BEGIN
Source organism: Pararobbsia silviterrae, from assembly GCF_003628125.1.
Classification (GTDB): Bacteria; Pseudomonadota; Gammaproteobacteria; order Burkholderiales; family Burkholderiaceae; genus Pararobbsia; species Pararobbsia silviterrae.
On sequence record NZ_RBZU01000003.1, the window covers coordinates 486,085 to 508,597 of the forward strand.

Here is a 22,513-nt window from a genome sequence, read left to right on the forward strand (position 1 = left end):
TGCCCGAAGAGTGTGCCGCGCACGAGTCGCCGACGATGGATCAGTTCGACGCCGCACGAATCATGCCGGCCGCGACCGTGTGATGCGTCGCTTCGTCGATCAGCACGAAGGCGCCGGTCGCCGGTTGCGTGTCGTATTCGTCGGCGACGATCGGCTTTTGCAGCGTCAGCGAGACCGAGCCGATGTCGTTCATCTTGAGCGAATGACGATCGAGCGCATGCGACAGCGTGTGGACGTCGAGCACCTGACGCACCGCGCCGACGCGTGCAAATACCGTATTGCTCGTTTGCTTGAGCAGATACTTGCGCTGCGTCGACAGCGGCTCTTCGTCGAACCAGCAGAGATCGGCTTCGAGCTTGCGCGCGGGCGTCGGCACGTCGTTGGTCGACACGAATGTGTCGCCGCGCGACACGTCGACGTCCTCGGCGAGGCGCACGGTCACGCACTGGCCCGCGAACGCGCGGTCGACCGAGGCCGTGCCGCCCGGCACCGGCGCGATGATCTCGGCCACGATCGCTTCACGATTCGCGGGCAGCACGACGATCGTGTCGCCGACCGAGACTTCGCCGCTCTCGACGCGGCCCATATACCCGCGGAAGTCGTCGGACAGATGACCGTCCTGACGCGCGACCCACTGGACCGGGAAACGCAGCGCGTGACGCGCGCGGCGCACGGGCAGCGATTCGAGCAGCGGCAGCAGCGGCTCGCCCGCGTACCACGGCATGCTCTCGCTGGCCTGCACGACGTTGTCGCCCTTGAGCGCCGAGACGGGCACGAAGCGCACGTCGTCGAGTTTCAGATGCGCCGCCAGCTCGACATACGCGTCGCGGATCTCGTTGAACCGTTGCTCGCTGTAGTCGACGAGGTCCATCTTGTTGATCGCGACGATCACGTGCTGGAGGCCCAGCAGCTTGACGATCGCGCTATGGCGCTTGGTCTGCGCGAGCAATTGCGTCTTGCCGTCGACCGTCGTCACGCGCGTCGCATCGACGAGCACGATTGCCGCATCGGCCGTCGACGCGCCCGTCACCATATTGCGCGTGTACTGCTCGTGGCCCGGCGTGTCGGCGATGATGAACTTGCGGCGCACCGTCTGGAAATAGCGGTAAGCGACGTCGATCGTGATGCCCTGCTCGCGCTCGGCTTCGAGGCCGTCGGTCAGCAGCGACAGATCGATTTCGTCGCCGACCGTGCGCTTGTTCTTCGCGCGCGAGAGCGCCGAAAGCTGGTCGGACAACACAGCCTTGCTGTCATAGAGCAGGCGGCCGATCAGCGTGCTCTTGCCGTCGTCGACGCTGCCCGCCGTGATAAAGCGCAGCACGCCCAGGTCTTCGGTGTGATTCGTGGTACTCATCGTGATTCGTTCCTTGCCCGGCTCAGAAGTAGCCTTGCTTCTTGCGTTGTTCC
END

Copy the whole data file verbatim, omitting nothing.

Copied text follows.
Source organism: Pararobbsia silviterrae, from assembly GCF_003628125.1.
Classification (GTDB): Bacteria; Pseudomonadota; Gammaproteobacteria; order Burkholderiales; family Burkholderiaceae; genus Pararobbsia; species Pararobbsia silviterrae.
On sequence record NZ_RBZU01000003.1, the window covers coordinates 486,085 to 508,597 of the forward strand.

Here is a 22,513-nt window from a genome sequence, read left to right on the forward strand (position 1 = left end):
TGCCCGAAGAGTGTGCCGCGCACGAGTCGCCGACGATGGATCAGTTCGACGCCGCACGAATCATGCCGGCCGCGACCGTGTGATGCGTCGCTTCGTCGATCAGCACGAAGGCGCCGGTCGCCGGTTGCGTGTCGTATTCGTCGGCGACGATCGGCTTTTGCAGCGTCAGCGAGACCGAGCCGATGTCGTTCATCTTGAGCGAATGACGATCGAGCGCATGCGACAGCGTGTGGACGTCGAGCACCTGACGCACCGCGCCGACGCGTGCAAATACCGTATTGCTCGTTTGCTTGAGCAGATACTTGCGCTGCGTCGACAGCGGCTCTTCGTCGAACCAGCAGAGATCGGCTTCGAGCTTGCGCGCGGGCGTCGGCACGTCGTTGGTCGACACGAATGTGTCGCCGCGCGACACGTCGACGTCCTCGGCGAGGCGCACGGTCACGCACTGGCCCGCGAACGCGCGGTCGACCGAGGCCGTGCCGCCCGGCACCGGCGCGATGATCTCGGCCACGATCGCTTCACGATTCGCGGGCAGCACGACGATCGTGTCGCCGACCGAGACTTCGCCGCTCTCGACGCGGCCCATATACCCGCGGAAGTCGTCGGACAGATGACCGTCCTGACGCGCGACCCACTGGACCGGGAAACGCAGCGCGTGACGCGCGCGGCGCACGGGCAGCGATTCGAGCAGCGGCAGCAGCGGCTCGCCCGCGTACCACGGCATGCTCTCGCTGGCCTGCACGACGTTGTCGCCCTTGAGCGCCGAGACGGGCACGAAGCGCACGTCGTCGAGTTTCAGATGCGCCGCCAGCTCGACATACGCGTCGCGGATCTCGTTGAACCGTTGCTCGCTGTAGTCGACGAGGTCCATCTTGTTGATCGCGACGATCACGTGCTGGAGGCCCAGCAGCTTGACGATCGCGCTATGGCGCTTGGTCTGCGCGAGCAATTGCGTCTTGCCGTCGACCGTCGTCACGCGCGTCGCATCGACGAGCACGATTGCCGCATCGGCCGTCGACGCGCCCGTCACCATATTGCGCGTGTACTGCTCGTGGCCCGGCGTGTCGGCGATGATGAACTTGCGGCGCACCGTCTGGAAATAGCGGTAAGCGACGTCGATCGTGATGCCCTGCTCGCGCTCGGCTTCGAGGCCGTCGGTCAGCAGCGACAGATCGATTTCGTCGCCGACCGTGCGCTTGTTCTTCGCGCGCGAGAGCGCCGAAAGCTGGTCGGACAACACAGCCTTGCTGTCATAGAGCAGGCGGCCGATCAGCGTGCTCTTGCCGTCGTCGACGCTGCCCGCCGTGATAAAGCGCAGCACGCCCAGGTCTTCGGTGTGATTCGTGGTACTCATCGTGATTCGTTCCTTGCCCGGCTCAGAAGTAGCCTTGCTTCTTGCGTTGTTCC